“With some careful consideration and planning we set out to prove that it's possible to successfully run a conventional arable farm that not only maintains, but actively promotes, a healthy and thriving environment for plants and wildlife. The two don't have to be exclusive of one another.

“All of our conservation projects on Home Farm have been put in place as long-term solutions to enhance our natural world and farmed landscape. I truly believe that making some simple changes to the way we manage our land, will benefit our and the future generations.”

Elsewhere in the South West, Bosavern Community Farm in Cornwall is building a Community Bee Garden and ‘Bee Ed-Shed’. Its education Apiary and ‘Bee-Ed-Shed’ will include an observation hive so that visitors, school groups and budding bee-keepers can take a look inside a working bee hive to watch the fascinating and important insects at work. The farm is also creating a bee garden behind the barn to encourage, shelter, and nurture these important pollinators.

Ed Shed's beekeeper said:

"Whenever I have given pollinator talks to primary schools, the response from the younger generation has always been inspiring. The bee education project will provide a facility where all generations can learn about the importance of pollinators. It is fantastic to have the opportunity to educate many people about the importance of pollinators and how every person can make a difference.”

While the natural lifecycle of many bees in the UK means you will see them less often, pollinators still need food and shelter to survive the winter. Calling for everyone to take action to help bees and pollinators over the winter, Lord Gardiner added:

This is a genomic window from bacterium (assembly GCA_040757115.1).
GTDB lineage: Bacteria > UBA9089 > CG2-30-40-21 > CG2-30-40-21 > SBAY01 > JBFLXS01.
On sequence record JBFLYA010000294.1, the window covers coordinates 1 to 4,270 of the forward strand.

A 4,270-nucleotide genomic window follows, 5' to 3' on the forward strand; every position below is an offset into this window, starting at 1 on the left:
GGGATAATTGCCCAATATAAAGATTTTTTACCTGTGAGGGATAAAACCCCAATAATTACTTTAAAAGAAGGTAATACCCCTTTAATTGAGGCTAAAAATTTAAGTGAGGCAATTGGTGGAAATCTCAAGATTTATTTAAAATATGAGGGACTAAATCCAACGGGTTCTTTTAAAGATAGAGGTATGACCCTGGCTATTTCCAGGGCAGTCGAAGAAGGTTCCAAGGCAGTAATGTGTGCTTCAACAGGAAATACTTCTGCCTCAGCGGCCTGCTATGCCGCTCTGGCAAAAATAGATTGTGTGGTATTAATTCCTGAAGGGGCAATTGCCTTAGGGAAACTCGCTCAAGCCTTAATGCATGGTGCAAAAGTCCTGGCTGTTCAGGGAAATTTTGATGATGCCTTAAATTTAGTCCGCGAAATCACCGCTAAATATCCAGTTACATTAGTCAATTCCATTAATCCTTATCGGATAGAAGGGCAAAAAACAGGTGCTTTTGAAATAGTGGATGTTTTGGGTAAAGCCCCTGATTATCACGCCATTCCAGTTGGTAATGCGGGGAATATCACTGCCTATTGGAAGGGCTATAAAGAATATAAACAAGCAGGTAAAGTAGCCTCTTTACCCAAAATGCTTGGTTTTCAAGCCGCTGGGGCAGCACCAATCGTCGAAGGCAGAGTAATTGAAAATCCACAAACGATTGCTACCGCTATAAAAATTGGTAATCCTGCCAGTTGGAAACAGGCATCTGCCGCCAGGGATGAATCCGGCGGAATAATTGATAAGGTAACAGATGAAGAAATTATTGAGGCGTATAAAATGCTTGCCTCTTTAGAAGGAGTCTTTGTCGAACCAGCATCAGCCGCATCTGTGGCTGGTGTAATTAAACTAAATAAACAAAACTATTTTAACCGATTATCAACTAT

“Bees are a much-loved feature of English summertime and crucial contributors to our biodiversity and our economy. But it is important not to forget bees’ needs during the winter months too, when providing food and a home are more important than ever.

“Planting evergreens for winter food and leaving areas of gardens undisturbed through the winter to provide homes mean we can all help pollinators emerge safely in the spring.”

Experts have highlighted a number of easy steps everyone can take to help pollinators over the winter:

• Plant flowers, shrubs and trees that thrive in winter. The evergreen mahonia is excellent winter food for bees, while the pendant bells of winter flowering clematis can give pollinators a sugary energy boost. Ivy plants are also an ideal source of food for bees in late autumn - avoid cutting them down.

• Leave suitable places for hibernation undisturbed. Letting areas of a lawn grow long until the spring can provide a hibernation home while cool, north-facing banks are ideal places for bees to burrow. The hollow tubes of dead stems of plants in borders can also serve as a great nesting spot.

• Planting early flowering bulbs like crocus, primrose, snowdrop of coltsfoot that flower in February and March to help support bees and pollinators looking for an early feed. Winter is also the perfect time to plant bee-friendly trees, such as acacia, blackthorn and hazel.